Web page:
Copywriting and the Art of Profitable Advertising

Yesterday Brian Clark asked the question “If content is the new advertising, what is it saying about you?

Knee deep in the article he brings in a good point:

Think about it… the advertising we actually enjoy is often witty and entertaining, but it doesn’t persuade us to do anything.

This is true for your blog. Or your articles. Or your email newsletter. And not only does it not persuade us to do anything, you’re not really sure what it’s doing.

Enter copywriting.

In this post I’m going to give you the five-cent tour of the copywriting world and how it can elevate everything you say or write to a level of scientifically precise persuasion.

I hope it provides some insight into effective advertising, or, at a minimum, gets you to think differently about your current notions regarding advertising and the attention you seek from it.

What Is Copywriting?

Copywriting includes all the written communications used to sell, market and promote your service to prospects.

As a category, it’s bigger than “advertising writing” because it also includes things such as brochures or web sites. Buit it’s smaller than “business writing” because it doesn’t include non-marketing communications such as interoffice memos.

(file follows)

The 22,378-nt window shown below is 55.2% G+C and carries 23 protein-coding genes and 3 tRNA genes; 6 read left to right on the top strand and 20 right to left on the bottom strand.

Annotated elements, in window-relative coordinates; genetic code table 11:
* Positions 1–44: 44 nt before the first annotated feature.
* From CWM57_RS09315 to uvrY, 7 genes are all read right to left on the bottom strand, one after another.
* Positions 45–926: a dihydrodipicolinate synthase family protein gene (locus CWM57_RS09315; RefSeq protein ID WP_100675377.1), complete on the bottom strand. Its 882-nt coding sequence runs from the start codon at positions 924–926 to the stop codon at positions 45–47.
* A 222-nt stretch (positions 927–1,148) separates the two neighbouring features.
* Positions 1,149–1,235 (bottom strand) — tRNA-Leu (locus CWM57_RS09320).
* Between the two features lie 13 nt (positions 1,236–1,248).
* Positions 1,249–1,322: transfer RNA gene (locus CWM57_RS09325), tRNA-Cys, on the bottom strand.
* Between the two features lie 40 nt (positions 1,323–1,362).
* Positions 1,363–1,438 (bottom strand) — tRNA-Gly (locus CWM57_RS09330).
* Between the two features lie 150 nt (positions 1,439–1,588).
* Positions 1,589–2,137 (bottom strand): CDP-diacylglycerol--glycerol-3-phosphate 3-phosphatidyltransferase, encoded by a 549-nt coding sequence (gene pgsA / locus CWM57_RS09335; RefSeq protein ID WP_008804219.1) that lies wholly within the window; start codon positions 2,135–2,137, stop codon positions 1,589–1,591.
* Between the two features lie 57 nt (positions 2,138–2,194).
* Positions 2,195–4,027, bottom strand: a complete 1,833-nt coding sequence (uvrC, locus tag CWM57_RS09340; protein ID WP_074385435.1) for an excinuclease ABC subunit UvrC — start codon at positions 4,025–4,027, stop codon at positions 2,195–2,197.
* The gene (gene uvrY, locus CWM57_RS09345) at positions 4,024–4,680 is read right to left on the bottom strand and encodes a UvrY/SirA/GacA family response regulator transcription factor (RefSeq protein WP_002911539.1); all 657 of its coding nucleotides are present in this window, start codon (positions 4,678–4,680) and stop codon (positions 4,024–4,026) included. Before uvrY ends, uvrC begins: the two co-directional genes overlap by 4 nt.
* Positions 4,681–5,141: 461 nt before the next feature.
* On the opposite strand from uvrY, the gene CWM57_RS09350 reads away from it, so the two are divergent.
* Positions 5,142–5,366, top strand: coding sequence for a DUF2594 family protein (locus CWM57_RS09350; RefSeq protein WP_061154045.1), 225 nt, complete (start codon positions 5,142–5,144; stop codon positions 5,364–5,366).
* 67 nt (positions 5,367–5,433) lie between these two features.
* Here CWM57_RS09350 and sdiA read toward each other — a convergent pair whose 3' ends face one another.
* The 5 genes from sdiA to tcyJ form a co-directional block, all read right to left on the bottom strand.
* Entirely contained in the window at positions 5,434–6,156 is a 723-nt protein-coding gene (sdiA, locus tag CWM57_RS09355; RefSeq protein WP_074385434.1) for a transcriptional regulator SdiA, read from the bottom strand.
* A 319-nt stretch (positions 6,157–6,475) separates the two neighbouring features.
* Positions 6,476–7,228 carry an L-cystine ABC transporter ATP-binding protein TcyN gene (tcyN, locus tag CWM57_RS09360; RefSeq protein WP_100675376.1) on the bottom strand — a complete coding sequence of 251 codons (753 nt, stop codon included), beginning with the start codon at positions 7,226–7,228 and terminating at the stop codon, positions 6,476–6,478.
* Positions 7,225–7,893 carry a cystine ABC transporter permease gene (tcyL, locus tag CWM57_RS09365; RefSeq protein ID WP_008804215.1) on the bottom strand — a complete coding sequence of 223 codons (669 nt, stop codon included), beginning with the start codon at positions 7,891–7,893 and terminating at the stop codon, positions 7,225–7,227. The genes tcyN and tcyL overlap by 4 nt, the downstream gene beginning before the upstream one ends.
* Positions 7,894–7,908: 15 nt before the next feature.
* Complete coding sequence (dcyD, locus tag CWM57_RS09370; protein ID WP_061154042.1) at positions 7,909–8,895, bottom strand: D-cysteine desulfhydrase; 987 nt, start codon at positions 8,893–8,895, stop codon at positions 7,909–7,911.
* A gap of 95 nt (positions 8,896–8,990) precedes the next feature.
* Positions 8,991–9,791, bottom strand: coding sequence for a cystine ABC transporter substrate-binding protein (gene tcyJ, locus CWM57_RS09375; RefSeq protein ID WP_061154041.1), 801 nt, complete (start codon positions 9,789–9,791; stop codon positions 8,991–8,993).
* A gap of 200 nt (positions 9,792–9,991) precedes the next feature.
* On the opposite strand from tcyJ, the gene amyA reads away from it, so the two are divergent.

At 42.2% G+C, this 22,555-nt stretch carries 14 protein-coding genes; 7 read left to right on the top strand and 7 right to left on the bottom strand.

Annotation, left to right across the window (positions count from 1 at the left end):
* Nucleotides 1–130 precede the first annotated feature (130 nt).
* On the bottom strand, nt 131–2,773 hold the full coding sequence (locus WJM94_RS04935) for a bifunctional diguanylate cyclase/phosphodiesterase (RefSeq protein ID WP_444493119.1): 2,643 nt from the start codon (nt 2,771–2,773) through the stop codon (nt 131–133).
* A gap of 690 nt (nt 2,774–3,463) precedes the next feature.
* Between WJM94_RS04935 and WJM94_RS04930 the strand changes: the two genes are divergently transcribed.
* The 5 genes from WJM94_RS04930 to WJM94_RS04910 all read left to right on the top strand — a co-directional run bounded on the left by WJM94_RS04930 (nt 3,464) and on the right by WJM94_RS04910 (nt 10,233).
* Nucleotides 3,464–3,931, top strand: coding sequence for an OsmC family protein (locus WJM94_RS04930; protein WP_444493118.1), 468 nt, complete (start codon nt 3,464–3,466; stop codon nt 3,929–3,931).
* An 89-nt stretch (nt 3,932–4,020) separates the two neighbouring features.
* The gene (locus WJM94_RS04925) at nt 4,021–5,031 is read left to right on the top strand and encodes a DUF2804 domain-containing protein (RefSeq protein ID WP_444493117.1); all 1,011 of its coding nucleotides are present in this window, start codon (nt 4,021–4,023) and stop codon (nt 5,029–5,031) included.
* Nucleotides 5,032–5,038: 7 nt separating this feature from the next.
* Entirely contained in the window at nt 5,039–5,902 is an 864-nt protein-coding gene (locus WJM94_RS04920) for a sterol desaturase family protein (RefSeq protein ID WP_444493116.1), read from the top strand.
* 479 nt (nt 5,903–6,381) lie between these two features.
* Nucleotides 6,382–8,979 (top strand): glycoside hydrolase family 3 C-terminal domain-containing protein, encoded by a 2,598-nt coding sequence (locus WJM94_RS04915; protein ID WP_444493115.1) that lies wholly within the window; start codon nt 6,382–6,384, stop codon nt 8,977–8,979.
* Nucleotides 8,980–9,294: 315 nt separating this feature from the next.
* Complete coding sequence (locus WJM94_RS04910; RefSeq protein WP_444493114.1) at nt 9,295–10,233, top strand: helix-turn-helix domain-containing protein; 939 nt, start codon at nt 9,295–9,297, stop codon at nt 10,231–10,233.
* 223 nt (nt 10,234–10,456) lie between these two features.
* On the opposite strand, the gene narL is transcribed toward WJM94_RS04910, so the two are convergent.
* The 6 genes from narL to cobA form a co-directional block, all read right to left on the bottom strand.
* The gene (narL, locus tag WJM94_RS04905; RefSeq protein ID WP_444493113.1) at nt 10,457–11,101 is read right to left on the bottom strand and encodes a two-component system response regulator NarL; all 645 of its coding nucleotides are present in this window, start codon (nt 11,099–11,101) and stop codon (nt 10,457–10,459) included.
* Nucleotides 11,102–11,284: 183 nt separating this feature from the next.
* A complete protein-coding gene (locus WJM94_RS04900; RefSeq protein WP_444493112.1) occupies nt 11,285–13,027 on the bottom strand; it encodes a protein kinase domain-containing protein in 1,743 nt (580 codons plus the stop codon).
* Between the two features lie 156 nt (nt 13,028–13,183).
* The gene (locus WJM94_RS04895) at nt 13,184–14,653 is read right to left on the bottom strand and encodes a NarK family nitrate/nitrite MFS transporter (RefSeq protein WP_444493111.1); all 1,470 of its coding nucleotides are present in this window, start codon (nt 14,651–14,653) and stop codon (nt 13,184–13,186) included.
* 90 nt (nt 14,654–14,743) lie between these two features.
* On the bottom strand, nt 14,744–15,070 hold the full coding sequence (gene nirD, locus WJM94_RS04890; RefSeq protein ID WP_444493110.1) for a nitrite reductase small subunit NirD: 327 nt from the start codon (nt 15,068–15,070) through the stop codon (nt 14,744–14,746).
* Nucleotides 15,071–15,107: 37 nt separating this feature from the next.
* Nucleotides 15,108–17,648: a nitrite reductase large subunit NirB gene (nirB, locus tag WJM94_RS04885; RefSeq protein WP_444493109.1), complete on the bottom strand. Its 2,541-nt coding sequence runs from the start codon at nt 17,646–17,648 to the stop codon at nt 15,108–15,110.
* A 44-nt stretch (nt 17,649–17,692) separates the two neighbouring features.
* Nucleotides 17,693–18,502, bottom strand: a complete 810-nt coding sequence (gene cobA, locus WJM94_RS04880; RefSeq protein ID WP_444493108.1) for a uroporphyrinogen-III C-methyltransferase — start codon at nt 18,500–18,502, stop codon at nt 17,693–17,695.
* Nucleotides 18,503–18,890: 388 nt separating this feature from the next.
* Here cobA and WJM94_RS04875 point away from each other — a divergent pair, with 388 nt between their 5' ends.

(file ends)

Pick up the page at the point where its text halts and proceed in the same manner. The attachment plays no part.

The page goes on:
This said, let me introduce to you three important ideas about copywriting repeated through this website: targeting prospects, inspiring action and measuring results.

These three ideas put together make up what is commonly called “direct response advertising,” which is different than brand or awareness advertising.

All direct response advertising appeals to specifically targeted audiences, is crafted to inspire action or response and can be measured to determine its effectiveness.

Targeting Prospects

Instead of making communications that impress a message on as many eyeballs as possible, direct marketers do everything they can to limit their efforts (and dollars) to the prospects most likely to be interested in their offers.

Instead of broadcasting, they narrowcast to increase their customer base.

Why the List Is So Important

Your audience is the single most important element of a targeted direct response campaign. In fact, in descending order, list is more imporant than copy, which is last [list, offer, format and copy].

Keep in mind that a weak message to the right audience has a far greater chance of success than a beautifully designed, brilliantly written message to the wrong people.

If you have limited time and money, concentrate most of your efforts on the list.

And lists need not be complicated.

Building lists are easy. For you, the most effective list is the one you gathered from past clients and propsects who have given you permission to send them meaningful stuff.

And that’s the secret: giving them something meaningful. Whether it’s a newsletter, blog, market updates, housing forecast information or new listing postcards…send people something they care about…something they’d trudged through 3 feet of snow to their mailbox or wait 3 minutes while their computer booted up to read.